Toaster-sized robots, team-building, problem-solving in Brooklyn Heights
“It was a good day” at the recent FIRST Robotics Regional Competition, said P.S. 8 robotics coach Brandie Hayes.
The Brooklyn Heights elementary school fields two robotics teams made up of third- to fifth-graders — the Robot Rockers and the Mission Masters. Both competed at the Brooklyn level competition at NYU-Poly, and the Mission Masters moved forward to the regionals, held at the Javits Center in Manhattan on March 15 and 16.
While wildly-enthusiastic supporters chanted and waved posters, team members put their toaster-size LEGO robots to the test on a table-top course. While they didn’t move on, that’s not the point, Hayes told the Brooklyn Eagle.
“There are lots of benefits that don’t show up on tests. Members learn social skills like team-building and negotiating strategy with their partners. There’s lots of trial and error, revising plans, problem solving and strategizing – it’s all part of the process,” she said.
“The students experience learning STEM [science, technology, engineering and math] and just enjoy the fact that the club is not a structured class,” Hayes said. Team members research the competition’s theme, devise a plan of action, and then build and program a robot able to complete missions.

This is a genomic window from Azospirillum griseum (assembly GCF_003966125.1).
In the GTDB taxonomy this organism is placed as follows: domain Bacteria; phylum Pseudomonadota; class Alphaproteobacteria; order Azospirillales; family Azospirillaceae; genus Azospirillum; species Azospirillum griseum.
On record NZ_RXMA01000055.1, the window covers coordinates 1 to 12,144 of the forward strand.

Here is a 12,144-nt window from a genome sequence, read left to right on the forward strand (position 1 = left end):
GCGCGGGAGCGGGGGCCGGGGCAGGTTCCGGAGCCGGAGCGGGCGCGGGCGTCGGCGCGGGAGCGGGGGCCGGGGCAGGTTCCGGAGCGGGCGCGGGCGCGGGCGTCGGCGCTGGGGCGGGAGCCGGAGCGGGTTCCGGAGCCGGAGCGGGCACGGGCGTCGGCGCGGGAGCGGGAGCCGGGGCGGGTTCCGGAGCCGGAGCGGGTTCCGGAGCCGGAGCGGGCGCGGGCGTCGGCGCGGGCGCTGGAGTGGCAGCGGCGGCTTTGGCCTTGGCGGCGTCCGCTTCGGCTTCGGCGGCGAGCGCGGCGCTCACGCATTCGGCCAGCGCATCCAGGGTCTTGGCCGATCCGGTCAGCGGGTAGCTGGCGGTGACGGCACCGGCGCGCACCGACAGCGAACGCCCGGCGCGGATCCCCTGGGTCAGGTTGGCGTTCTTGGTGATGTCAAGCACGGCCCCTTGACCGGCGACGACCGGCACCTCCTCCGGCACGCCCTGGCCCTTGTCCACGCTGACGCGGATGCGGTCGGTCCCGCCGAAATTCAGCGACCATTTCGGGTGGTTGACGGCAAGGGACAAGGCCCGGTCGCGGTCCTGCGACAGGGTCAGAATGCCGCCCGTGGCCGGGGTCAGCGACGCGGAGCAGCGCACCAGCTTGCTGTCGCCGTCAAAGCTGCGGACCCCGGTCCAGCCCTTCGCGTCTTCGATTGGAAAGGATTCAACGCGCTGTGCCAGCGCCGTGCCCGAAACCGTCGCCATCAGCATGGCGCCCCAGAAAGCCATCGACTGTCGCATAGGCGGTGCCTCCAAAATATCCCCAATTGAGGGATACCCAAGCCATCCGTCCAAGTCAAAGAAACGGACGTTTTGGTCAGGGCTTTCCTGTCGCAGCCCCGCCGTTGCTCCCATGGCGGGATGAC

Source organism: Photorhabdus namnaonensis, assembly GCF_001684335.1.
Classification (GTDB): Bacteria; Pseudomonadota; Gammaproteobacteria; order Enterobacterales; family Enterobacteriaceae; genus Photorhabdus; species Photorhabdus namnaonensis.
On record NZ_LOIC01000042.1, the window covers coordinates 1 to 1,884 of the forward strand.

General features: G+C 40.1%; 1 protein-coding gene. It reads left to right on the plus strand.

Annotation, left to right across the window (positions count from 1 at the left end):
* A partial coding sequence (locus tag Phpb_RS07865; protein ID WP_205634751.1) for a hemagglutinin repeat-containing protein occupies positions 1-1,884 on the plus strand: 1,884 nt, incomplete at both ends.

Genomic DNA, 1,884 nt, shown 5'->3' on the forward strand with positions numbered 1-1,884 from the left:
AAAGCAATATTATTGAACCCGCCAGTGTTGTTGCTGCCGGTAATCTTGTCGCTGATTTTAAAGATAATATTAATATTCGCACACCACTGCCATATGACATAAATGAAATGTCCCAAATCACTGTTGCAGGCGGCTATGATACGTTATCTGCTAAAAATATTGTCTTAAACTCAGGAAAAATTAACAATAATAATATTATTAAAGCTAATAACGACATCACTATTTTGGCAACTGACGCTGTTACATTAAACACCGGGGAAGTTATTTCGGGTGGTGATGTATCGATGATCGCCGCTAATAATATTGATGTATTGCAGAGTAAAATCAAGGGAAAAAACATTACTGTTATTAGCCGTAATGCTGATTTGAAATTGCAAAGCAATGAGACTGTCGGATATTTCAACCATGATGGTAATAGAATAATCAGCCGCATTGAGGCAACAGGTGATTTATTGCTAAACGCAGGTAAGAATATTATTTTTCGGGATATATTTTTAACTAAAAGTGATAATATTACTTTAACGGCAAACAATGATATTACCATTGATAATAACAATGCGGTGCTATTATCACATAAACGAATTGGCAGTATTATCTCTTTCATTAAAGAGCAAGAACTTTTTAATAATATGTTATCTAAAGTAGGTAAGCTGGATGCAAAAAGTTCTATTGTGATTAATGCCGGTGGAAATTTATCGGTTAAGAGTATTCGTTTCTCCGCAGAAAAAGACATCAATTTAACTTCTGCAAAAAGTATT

“Really, they run the show when we’re making decisions about the team,” she added. “Kids do all the work. The parents get so nervous when they see them in the pit, making decisions. That’s what I love about robotics.”
“By offering these programs to students, they get the opportunity to get their hands on ways to apply their technology and science skills, solve problems and have fun,” Pat Daly, NYC FIRST Regional Director, told the Eagle during the regionals.
“It makes them want to learn more — to learn how to make the robots do things they didn’t do last time. They also learn teamwork and how to work together. Programs like ours excite kids,” she said. “A lot of them go on to careers in technology.
Even if kids don’t make a career out of technology, she said, “They still learn entrepreneurship and other life skills that are going to improve them no matter what.”